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Investment View

There hasn&#39t been much change at the top of my favourite list this year.

Perhaps I should say my favourite business list. I refer, of course, to

Fortune Magazine&#39s list of the US top 500 corporations. The Fortune 500 has

been around for a long time now and it makes fascinating reading.

Fortune ranks companies by sales. Other measures are used for compiling

subsidiary schedules, using numbers of employees, market capitalisation or

growth rates but it is the value of a corporation&#39s sales that defines the

actual 500 itself. Thus, companies like Microsoft come a long way down,

even though when this particular list was compiled (it was actually

published last month), Microsoft was still the world&#39s most valuable

corporation. How the mighty have fallen. Microsoft has shed nearly half its

market value so far this year. Still, I suppose that is what makes the

selection of the criteria you use so important. The stockmarket can be very

fickle in terms of the valuation it places on your business.

The growth ratings look most interesting. Dell Computer tops this

particular list, for the 10 years to the end of 1999 anyway, recording an

average of 52 per cent growth in revenues. Second in line is Microsoft ,

with a 37.5 per cent average, while interestingly both Berkshire Hathaway

and Charles Schwab are also up there with the leaders. Berkshire Hathaway

has been having a lean time of it recently, with Warren Buffett admitting

that technology as an investment area had passed him by. Charles Schwab, on

the other hand, is as much a beneficiary of new technology as any business.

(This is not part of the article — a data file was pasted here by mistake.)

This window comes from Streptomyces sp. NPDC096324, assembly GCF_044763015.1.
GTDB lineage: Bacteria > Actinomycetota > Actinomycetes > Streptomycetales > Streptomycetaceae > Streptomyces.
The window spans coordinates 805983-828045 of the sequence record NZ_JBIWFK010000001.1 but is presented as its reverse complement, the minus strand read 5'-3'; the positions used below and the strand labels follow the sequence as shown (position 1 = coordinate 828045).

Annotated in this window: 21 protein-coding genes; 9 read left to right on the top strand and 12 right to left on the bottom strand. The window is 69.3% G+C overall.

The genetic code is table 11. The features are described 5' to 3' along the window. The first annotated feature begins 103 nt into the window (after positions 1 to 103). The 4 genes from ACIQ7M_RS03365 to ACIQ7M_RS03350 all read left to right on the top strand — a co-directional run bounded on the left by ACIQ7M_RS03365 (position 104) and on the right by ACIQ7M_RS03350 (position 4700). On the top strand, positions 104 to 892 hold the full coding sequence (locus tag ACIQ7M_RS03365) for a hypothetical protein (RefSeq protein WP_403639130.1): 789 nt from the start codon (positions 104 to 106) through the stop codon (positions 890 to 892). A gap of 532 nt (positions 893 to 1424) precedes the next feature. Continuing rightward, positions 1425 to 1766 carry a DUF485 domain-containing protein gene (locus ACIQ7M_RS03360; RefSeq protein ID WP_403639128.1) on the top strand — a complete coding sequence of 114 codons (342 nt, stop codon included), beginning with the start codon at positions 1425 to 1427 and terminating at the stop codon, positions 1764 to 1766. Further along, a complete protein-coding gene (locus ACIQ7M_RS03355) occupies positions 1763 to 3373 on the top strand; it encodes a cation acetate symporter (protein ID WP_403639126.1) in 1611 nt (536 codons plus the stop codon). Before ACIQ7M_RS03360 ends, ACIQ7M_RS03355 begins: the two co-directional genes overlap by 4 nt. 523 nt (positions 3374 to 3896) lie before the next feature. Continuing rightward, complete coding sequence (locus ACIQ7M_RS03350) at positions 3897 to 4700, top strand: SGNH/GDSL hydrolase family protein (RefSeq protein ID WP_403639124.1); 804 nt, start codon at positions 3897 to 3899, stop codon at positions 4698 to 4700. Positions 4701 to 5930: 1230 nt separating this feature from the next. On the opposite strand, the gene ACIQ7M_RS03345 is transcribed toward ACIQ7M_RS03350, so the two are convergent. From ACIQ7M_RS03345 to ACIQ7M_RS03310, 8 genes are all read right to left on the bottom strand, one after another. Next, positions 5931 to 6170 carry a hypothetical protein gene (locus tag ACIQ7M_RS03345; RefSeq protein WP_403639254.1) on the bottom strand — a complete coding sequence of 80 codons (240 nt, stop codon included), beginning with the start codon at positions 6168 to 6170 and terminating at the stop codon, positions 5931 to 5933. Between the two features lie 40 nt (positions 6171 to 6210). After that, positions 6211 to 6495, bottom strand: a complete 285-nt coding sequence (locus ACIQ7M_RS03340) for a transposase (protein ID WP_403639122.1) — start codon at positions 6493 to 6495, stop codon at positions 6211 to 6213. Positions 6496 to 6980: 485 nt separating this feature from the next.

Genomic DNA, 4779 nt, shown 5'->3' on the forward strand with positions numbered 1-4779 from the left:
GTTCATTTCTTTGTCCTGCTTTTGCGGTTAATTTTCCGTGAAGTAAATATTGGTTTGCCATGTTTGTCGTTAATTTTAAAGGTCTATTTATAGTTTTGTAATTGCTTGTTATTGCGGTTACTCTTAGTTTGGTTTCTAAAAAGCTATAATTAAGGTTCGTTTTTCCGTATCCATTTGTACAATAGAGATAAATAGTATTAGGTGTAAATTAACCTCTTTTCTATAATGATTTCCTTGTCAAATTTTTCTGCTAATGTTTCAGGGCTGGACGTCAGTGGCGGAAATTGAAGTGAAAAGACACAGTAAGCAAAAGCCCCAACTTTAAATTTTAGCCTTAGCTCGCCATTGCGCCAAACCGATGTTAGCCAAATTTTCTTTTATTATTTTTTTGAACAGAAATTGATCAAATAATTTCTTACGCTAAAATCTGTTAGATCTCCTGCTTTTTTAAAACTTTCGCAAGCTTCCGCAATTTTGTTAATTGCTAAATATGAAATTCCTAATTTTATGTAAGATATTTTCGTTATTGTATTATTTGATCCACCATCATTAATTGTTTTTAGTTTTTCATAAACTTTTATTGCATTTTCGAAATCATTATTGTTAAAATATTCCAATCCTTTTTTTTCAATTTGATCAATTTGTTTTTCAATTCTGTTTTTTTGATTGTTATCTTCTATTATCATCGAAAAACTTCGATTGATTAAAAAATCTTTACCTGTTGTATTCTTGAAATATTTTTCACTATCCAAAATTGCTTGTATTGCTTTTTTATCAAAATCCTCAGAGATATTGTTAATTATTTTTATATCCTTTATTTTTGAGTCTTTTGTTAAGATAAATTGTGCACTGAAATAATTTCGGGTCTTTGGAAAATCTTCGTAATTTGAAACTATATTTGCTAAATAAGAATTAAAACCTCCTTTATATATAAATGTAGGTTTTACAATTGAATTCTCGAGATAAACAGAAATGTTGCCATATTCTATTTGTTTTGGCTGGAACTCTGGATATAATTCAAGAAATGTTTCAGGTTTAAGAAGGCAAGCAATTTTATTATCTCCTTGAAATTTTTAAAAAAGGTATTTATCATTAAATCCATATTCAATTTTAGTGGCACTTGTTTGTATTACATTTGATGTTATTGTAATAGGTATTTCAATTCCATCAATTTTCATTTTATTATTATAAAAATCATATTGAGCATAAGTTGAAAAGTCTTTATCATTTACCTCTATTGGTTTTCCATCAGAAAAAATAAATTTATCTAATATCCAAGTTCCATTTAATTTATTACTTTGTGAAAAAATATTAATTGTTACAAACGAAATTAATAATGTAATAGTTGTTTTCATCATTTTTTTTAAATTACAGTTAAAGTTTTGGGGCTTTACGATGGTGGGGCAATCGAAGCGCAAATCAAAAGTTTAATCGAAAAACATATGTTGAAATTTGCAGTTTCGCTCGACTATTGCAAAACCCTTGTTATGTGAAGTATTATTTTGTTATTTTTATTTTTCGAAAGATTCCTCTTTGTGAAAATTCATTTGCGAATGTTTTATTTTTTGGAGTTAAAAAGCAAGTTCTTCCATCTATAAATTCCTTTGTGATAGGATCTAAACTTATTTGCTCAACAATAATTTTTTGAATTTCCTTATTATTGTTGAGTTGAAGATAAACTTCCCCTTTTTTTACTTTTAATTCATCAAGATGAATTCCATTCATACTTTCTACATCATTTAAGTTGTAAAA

Along with Dell and Microsoft, Schwab ranks in the top 10 of fastest-

growing companies by profits and in terms of how much money they have made

for their shareholders. Berkshire Hathaway does not even make the top 50 in

either of those lists.

One day I must try to compile a list of stock exchanges. Once again, the

use of different criteria will produce varying results. The market

capitalisation of the shares traded on an exchange, turnover, volumes,

profits – all can lay claim to providing a valid measure of worth. And,

like the Fortune 500, whichever you use is likely to give a different

answer.

The new London/Frankfurt axis – or IX as it is to be known, whatever that

means – may not yet be eligible to top any of the Exchange lists but

perhaps that is the aim. The cynics among us might wonder if any list of

exchanges will be around long enough to enable Europe&#39s leading stockmarket

provider to clamber into pole position. Securities trading is eminently

suited to migration to the market. London has looked vulnerable for some

little while, given its chequered history in technological innovation and

the loss of its last remaining regulatory role to the FSA.

Yet London&#39s position as equal partner demonstrates its continuing

importance as a financial centre. More money is managed in London than

anywhere else in the world – more than 1.4trillion, assuring you subscribe

to the American view that a trillion is one thousand billion. Frankfurt, in

contrast, can muster only 12th position – just behind Edinburgh. And the

City of London alone has more office accommodation than the whole of

Frankfurt, and more than a third of the City&#39s offices are occupied by

foreign firms compared with just 20 per cent in Germany.

While we can take comfort from knowing that the skills that we have here

are greater than anywhere else in Europe, it would to underestimate the

importance of the internet. This is the driving force behind the

amalgamation of the Paris, Amsterdam and Brussels exchanges, which together

push Frankfurt into third place in Europe – London is, of course, number

one. Even New Zealand is rumoured to be holding talks with the Australian

stock exchange. At least they share a common language.

The threat is worldwide and comes from electronic communications networks,

of which there are already a number in the US. They are taking a growing

percentage of business there and are known to have their sights on Europe,

even though this will be a tougher market to crack. Ruben Lee&#39s recent

book, What is an Exchange?, terms ECNs as Monsters – Market-Oriented New

System for Terrifying Exchanges and Regulators. Never have I heard such an

apposite acronym.

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